Shape Up Forum

Variable scope overwhelm

We’ve completed two build cycles so far. Team members and stakeholders seem equally overwhelmed by the idea of variable scope. Specifically, team members struggle with the idea of delivering a fraction of the functionality (pressure to perform and feeling of failure). Stakeholders, on the other hand, are unsettled by the fact that they don’t know exactly what will be shipped at the end of a cycle.

Do you see that in your teams? How have you solved for it?

The variable scope is in the details, not in the big pieces.

The shaping work that you do before you make the bet should set clear expectations for everybody about what the major pieces of functionality are, and you should expect those to ship.

The scope hammering is about all the million small things that come up along the way, and the exact detailed form of the final solution.

Thank you @rjs.

For the shaper, there’s a balance here that seems almost impossible to strike. Shaped work can be either predictable or flexible, but not both.

I may be overthinking this, but here is how it feels. If I choose predictability, shaped work feels very prescriptive, with little room for the team to believe they have ownership. If I choose flexibility, shaped work feels too vague, without enough to make stakeholders believe we’ll ship something they approve.

As I type this, I’m realizing that the overwhelm they experience is probably artifact of failing to see that, in reality, there is flexibility in what appears prescriptive and that there is predictability in what appears vague. I hope that makes sense.

Other than asking them to trust the process (or trust me), I wonder if/how I can spell it out for them in my pitch, and how others may have done it.

Caveat: Our team uses Shape Up for marketing, so this may not apply to a product team.

At the start of each cycle, we create a “target condition” that acts as the overall theme. I make sure it is approved prior to the cycle’s start by all stakeholders and leadership.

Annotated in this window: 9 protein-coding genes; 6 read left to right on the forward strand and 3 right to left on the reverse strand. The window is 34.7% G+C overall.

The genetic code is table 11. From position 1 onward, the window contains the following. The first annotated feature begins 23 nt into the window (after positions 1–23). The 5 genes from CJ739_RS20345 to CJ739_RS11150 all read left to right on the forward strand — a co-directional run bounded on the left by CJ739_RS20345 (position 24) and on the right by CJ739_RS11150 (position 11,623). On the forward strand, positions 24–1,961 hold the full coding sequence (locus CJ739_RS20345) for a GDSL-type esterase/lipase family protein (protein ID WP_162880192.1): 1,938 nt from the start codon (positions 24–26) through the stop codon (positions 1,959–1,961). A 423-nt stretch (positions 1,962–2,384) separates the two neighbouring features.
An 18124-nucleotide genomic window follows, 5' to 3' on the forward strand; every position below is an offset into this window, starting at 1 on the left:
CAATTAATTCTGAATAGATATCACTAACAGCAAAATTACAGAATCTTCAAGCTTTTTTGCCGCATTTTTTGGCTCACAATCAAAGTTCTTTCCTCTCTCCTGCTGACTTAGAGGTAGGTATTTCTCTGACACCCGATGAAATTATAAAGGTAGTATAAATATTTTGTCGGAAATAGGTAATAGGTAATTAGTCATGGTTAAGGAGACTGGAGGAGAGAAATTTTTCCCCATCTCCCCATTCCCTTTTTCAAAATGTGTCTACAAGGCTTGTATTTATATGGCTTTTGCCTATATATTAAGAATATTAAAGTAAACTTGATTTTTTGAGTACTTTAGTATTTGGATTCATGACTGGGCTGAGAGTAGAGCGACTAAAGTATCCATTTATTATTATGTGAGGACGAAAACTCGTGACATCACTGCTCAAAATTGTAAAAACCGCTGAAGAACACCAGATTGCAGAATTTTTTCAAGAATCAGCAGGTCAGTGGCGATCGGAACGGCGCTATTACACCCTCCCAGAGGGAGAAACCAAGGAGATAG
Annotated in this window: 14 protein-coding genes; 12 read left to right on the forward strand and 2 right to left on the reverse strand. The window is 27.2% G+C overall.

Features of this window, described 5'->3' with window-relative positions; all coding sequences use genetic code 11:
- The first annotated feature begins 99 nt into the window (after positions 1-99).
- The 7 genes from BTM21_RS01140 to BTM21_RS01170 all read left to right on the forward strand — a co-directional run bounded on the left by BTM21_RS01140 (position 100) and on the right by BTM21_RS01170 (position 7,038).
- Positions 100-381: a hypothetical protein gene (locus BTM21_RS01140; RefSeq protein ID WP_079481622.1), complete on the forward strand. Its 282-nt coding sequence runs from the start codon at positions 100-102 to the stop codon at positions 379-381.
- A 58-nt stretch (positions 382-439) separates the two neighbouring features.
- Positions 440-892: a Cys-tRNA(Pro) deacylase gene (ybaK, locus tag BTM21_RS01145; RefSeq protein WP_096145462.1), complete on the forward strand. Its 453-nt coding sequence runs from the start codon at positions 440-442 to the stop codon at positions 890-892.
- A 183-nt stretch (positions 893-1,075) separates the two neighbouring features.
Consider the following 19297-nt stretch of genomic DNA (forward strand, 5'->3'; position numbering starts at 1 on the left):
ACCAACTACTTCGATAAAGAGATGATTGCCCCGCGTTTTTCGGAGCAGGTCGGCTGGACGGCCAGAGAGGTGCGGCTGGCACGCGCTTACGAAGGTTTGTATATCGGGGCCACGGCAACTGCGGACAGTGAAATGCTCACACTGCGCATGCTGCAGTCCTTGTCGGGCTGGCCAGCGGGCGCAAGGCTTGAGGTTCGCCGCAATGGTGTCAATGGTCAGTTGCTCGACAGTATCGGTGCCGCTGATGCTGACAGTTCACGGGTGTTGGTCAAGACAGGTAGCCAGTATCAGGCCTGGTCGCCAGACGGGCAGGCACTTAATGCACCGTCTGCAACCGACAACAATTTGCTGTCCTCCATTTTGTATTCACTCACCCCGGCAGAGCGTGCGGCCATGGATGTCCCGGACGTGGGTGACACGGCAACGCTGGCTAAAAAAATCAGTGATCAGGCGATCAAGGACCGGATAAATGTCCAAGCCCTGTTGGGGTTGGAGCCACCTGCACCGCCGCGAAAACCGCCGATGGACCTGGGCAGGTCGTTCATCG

Here is the actual [redacted] target condition of our next marketing cycle:

When I feel unsure about preparing my company’s return to the new world of work,
Let me [redacted – this is the lol “top secret” supply-side solution we’re building],
So I feel confident that I can implement a smart plan.

(We structure it as a jobs-to-be-done statement, written from the end-user’s point of view. But you could write a target condition in whatever format you wish. Just keep it short!)

The target condition helps with stakeholders. At the end of the cycle, I list all the great things that contributed to that target condition. I’m documenting progress to the stakeholders. Since they agreed to the target condition in advance, it’s easier for them to accept.

And because the target condition is just one sentence (I’m adamant about that), it’s impossible to get prescriptive. The delivery team has room to maneuver.

The target condition is also a nice litmus test for the shaped work put into the cycle. If a batch of work doesn’t align with the target condition, that’s a red flag.

I don’t know if this approach will help, but the one-sentence target really helps me balance that line between predictability and flexibility. Best of luck!

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@nf-from-chicago, thank you for sharing your experience.

For me, you just described an essential missing piece in the traditional pitch template.

In other words, the most uncomfortable thing about “appetite,” and the likely root cause of my problem here, is that it objectively describes “how much” without objectively tying it to “for what gain.” That is buried in the problem+solution sections and subject to interpretation, which leads to anxiety.

Describing “appetite” as “how much” + “for what gain” sounds very promising, especially if done the way you do it—single sentence, as a job-to-be-done statement.

It is both. Instead of thinking of the shaped work as one thing, that is either black or white, predictable or flexible, think of it as patches of black and white. Some things have to be there, and the rest will be filled in.

Imagine you are designing a house. You can specify there must be a kitchen, a bedroom, a bathroom. And even the positions of the walls and the foundation and the load bearing structures. That still leaves a million flexible details, and a vast variety of potential costs (think about all the potential material choices, furnishings inside, etc) but you have total predictability about those key things.

The equivalent in software design is the affordances and primary functions. Those are the load bearing structures.

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I think that is understood @rjs. The discussion is less about having black and white patches (inevitable) and more about tools and strategies to assist in telling black from white and striking a balance in the use of both, so that team members and steakeholders experience less overwhelm.

I will try something along the lines of what @nt-from-chicago suggested. It seems sensible, practical, and well aligned with what I came here looking for. Happy to report back with results in a couple of months.

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